18 Facts About Akzidenz-Grotesk


Akzidenz-Grotesk is a sans-serif typeface family originally released by the Berthold Type Foundry of Berlin.

FactSnippet No. 1,268,862

Akzidenz-Grotesk's design descends from a school of general-purpose sans-serifs cut in the nineteenth century.

FactSnippet No. 1,268,863

The source of Akzidenz-Grotesk appears to be Berthold's 1897 purchase of the Bauer u Cie Type Foundry of Stuttgart ; Kupferschmid concludes that the design appears to be related to a shadowed sans-serif sold by the Bauer Foundry and reviewed in a printing journal in 1896.

FactSnippet No. 1,268,864

Two design patents on Akzidenz-Grotesk were filed in April 1898, first on the 14th in Stuttgart by Bauer and then on the 28th in Berlin by Berthold, leading Reynolds to conclude that the design was executed in Stuttgart.

FactSnippet No. 1,268,865

Light weight of Akzidenz-Grotesk was for many years branded separately as 'Royal-Grotesk'.

FactSnippet No. 1,268,866

Gunter Gerhard Lange, Berthold's post-war artistic director, who was considered effectively the curator of the Akzidenz-Grotesk design, said in a 2003 interview Akzidenz-Grotesk came from the Ferdinand Theinhardt type foundry, and this claim has been widely copied elsewhere.

FactSnippet No. 1,268,867

Kupferschmid and Reynolds speculate that he was misled by Akzidenz-Grotesk appearing in a Theinhardt foundry specimen after Berthold had taken the company over.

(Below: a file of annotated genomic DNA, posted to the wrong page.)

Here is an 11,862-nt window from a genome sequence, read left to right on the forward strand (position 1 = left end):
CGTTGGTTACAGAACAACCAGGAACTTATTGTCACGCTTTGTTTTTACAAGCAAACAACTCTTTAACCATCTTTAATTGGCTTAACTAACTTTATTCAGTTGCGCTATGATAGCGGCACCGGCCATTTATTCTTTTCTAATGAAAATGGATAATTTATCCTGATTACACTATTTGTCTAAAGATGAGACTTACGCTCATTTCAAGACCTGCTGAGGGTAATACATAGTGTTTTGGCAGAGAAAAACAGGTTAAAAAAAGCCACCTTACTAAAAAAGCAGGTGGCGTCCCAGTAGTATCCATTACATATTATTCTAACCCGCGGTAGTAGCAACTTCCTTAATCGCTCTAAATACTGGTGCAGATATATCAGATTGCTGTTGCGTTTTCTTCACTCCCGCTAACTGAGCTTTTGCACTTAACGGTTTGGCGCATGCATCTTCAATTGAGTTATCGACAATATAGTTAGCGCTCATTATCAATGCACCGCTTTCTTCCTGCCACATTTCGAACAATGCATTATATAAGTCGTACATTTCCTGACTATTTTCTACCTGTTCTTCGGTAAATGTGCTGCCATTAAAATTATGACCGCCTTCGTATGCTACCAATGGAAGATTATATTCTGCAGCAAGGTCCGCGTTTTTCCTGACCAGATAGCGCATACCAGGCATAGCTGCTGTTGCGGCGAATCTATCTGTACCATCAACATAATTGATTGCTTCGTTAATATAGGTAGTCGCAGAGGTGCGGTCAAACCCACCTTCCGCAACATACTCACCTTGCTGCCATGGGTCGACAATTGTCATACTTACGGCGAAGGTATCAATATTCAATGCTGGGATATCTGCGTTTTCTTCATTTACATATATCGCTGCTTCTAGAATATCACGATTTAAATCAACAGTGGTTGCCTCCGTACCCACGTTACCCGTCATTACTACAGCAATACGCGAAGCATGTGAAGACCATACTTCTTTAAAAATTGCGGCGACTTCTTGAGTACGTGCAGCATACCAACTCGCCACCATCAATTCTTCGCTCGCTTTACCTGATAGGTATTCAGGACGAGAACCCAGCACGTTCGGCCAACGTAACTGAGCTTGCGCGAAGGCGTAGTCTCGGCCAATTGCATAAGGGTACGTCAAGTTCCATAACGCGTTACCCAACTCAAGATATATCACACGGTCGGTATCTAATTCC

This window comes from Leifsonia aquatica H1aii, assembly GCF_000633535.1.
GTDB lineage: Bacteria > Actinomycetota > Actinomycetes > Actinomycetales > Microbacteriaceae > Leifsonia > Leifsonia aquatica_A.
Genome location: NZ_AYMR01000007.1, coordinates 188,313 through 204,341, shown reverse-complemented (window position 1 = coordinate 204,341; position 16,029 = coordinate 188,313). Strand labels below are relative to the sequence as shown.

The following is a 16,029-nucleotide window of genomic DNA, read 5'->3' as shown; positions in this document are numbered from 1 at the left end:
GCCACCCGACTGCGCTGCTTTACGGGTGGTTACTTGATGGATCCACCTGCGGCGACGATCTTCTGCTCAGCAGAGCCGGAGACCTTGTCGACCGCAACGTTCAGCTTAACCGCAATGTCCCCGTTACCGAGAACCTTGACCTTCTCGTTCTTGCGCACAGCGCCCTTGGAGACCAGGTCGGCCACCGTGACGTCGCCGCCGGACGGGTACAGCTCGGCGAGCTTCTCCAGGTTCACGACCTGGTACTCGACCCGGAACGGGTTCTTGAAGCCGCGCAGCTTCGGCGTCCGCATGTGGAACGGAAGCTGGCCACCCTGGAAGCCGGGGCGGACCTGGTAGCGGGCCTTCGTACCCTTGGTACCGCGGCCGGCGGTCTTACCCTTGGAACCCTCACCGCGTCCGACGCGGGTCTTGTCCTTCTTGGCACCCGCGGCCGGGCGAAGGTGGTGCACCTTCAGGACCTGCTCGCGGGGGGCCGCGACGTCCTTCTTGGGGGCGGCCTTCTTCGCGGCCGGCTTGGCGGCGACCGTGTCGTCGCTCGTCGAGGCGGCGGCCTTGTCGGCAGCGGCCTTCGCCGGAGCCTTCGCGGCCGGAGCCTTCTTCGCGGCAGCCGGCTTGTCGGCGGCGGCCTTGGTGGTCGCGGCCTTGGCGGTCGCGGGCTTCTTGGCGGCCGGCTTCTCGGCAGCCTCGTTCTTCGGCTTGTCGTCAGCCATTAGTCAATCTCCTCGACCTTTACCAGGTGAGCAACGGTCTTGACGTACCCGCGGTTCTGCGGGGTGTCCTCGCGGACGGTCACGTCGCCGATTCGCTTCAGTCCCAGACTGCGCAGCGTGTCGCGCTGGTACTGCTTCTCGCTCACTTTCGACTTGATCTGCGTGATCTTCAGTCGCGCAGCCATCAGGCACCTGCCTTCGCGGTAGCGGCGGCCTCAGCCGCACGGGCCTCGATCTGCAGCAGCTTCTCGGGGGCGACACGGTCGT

FactSnippet No. 1,268,868

Reynolds additionally points out that Theinhardt sold his foundry to Oskar Mammen and Robert and Emil Mosig in 1885, a decade before Akzidenz-Grotesk was released, and there is no evidence that he cut any further fonts for them after this year.

FactSnippet No. 1,268,869

Akzidenz-Grotesk commissioned some custom uncial-style alternate characters to print his poetry.

FactSnippet No. 1,268,870

Akzidenz-Grotesk was popular in this period although other typefaces such as Monotype Grotesque were used : a problem with use of Akzidenz-Grotesk up to the late 1950s was that it was only available in individual units of metal type for manual composition.

FactSnippet No. 1,268,871

Metal type declined in use from the 1950s onwards, and Akzidenz-Grotesk was rereleased in versions for the new phototypesetting technology, including Berthold's own Diatype, and then digital technologies.

FactSnippet No. 1,268,872

Contemporary versions of Akzidenz-Grotesk descend from a late-1950s project, directed by Lange at Berthold, to enlarge the typeface family.

FactSnippet No. 1,268,873

Particular criticism of Akzidenz-Grotesk however, has often been that the regular weight has capitals that look unbalanced relative to the lower-case, as shown on the cover of Designing Programmes, which is problematic in extended text.

FactSnippet No. 1,268,874

Akzidenz-Grotesk Book is a variant designed by Lange between 1969 and 1973.

FactSnippet No. 1,268,875

Akzidenz-Grotesk Schoolbook is a 1983 variant of Akzidenz-Grotesk Buch designed by Lange.

FactSnippet No. 1,268,876

Swiss digital type foundry Optimo has released an alternative digitisation of Akzidenz-Grotesk named "Theinhardt", which Spiekermann has praised as "the best" Akzidenz-Grotesk digitisation.

FactSnippet No. 1,268,877

Besides use in Swiss-style poster design and in New York City transportation, Akzidenz-Grotesk is the corporate font of Arizona State University and the American Red Cross .

FactSnippet No. 1,268,878

Japanese car manufacturer Nissan has used custom versions of Akzidenz-Grotesk supplied by Berthold as a corporate typeface, amongst other typefaces.

FactSnippet No. 1,268,879